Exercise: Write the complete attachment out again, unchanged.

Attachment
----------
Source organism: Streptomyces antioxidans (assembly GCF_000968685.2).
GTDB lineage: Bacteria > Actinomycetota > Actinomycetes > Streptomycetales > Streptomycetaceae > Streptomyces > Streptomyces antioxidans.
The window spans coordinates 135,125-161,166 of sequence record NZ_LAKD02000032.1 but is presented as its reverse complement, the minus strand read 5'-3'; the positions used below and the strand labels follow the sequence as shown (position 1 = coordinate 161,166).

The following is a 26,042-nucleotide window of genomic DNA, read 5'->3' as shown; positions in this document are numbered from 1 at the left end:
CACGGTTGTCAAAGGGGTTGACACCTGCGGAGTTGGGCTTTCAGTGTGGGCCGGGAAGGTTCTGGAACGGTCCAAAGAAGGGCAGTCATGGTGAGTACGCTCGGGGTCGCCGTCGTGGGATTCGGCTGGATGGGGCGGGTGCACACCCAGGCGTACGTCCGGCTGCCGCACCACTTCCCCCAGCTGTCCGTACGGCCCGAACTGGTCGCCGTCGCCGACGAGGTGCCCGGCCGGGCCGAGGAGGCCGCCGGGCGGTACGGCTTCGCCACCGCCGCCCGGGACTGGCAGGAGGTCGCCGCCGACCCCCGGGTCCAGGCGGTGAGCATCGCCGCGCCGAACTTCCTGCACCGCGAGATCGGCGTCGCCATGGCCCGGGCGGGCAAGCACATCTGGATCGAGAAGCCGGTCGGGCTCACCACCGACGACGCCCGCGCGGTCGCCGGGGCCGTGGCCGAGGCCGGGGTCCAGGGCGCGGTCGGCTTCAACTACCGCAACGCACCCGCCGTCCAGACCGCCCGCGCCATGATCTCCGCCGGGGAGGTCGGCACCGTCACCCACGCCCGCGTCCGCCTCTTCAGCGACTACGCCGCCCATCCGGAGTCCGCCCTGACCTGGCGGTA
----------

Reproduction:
Source organism: Streptomyces antioxidans (assembly GCF_000968685.2).
GTDB lineage: Bacteria > Actinomycetota > Actinomycetes > Streptomycetales > Streptomycetaceae > Streptomyces > Streptomyces antioxidans.
The window spans coordinates 135,125-161,166 of sequence record NZ_LAKD02000032.1 but is presented as its reverse complement, the minus strand read 5'-3'; the positions used below and the strand labels follow the sequence as shown (position 1 = coordinate 161,166).

The following is a 26,042-nucleotide window of genomic DNA, read 5'->3' as shown; positions in this document are numbered from 1 at the left end:
CACGGTTGTCAAAGGGGTTGACACCTGCGGAGTTGGGCTTTCAGTGTGGGCCGGGAAGGTTCTGGAACGGTCCAAAGAAGGGCAGTCATGGTGAGTACGCTCGGGGTCGCCGTCGTGGGATTCGGCTGGATGGGGCGGGTGCACACCCAGGCGTACGTCCGGCTGCCGCACCACTTCCCCCAGCTGTCCGTACGGCCCGAACTGGTCGCCGTCGCCGACGAGGTGCCCGGCCGGGCCGAGGAGGCCGCCGGGCGGTACGGCTTCGCCACCGCCGCCCGGGACTGGCAGGAGGTCGCCGCCGACCCCCGGGTCCAGGCGGTGAGCATCGCCGCGCCGAACTTCCTGCACCGCGAGATCGGCGTCGCCATGGCCCGGGCGGGCAAGCACATCTGGATCGAGAAGCCGGTCGGGCTCACCACCGACGACGCCCGCGCGGTCGCCGGGGCCGTGGCCGAGGCCGGGGTCCAGGGCGCGGTCGGCTTCAACTACCGCAACGCACCCGCCGTCCAGACCGCCCGCGCCATGATCTCCGCCGGGGAGGTCGGCACCGTCACCCACGCCCGCGTCCGCCTCTTCAGCGACTACGCCGCCCATCCGGAGTCCGCCCTGACCTGGCGGTA